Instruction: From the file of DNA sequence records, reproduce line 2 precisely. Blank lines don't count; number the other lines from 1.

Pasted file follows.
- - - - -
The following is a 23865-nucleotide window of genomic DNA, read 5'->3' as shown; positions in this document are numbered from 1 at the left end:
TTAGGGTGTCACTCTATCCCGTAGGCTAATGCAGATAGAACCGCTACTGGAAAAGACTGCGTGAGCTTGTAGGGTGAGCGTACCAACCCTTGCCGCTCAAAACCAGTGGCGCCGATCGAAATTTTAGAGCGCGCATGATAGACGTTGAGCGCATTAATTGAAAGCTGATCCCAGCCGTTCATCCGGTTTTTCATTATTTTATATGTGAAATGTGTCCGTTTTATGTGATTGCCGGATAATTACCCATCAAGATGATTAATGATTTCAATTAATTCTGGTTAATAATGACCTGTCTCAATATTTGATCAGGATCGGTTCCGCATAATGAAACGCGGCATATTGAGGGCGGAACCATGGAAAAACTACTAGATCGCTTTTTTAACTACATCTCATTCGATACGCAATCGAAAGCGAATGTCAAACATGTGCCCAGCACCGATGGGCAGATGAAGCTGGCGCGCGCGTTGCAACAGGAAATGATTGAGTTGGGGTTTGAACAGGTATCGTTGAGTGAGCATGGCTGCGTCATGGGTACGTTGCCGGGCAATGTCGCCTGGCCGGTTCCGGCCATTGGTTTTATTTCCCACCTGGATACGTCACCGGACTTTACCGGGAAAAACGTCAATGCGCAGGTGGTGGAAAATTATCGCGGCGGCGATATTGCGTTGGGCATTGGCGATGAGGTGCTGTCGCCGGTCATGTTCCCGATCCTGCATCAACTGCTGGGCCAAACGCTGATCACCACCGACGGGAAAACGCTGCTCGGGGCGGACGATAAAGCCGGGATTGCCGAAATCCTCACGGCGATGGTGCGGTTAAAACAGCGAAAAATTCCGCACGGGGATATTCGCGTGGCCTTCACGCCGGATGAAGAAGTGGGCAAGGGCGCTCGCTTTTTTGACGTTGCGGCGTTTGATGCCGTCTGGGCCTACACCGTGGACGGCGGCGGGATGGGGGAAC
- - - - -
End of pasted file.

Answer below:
TTAGGGTGTCACTCTATCCCGTAGGCTAATGCAGATAGAACCGCTACTGGAAAAGACTGCGTGAGCTTGTAGGGTGAGCGTACCAACCCTTGCCGCTCAAAACCAGTGGCGCCGATCGAAATTTTAGAGCGCGCATGATAGACGTTGAGCGCATTAATTGAAAGCTGATCCCAGCCGTTCATCCGGTTTTTCATTATTTTATATGTGAAATGTGTCCGTTTTATGTGATTGCCGGATAATTACCCATCAAGATGATTAATGATTTCAATTAATTCTGGTTAATAATGACCTGTCTCAATATTTGATCAGGATCGGTTCCGCATAATGAAACGCGGCATATTGAGGGCGGAACCATGGAAAAACTACTAGATCGCTTTTTTAACTACATCTCATTCGATACGCAATCGAAAGCGAATGTCAAACATGTGCCCAGCACCGATGGGCAGATGAAGCTGGCGCGCGCGTTGCAACAGGAAATGATTGAGTTGGGGTTTGAACAGGTATCGTTGAGTGAGCATGGCTGCGTCATGGGTACGTTGCCGGGCAATGTCGCCTGGCCGGTTCCGGCCATTGGTTTTATTTCCCACCTGGATACGTCACCGGACTTTACCGGGAAAAACGTCAATGCGCAGGTGGTGGAAAATTATCGCGGCGGCGATATTGCGTTGGGCATTGGCGATGAGGTGCTGTCGCCGGTCATGTTCCCGATCCTGCATCAACTGCTGGGCCAAACGCTGATCACCACCGACGGGAAAACGCTGCTCGGGGCGGACGATAAAGCCGGGATTGCCGAAATCCTCACGGCGATGGTGCGGTTAAAACAGCGAAAAATTCCGCACGGGGATATTCGCGTGGCCTTCACGCCGGATGAAGAAGTGGGCAAGGGCGCTCGCTTTTTTGACGTTGCGGCGTTTGATGCCGTCTGGGCCTACACCGTGGACGGCGGCGGGATGGGGGAAC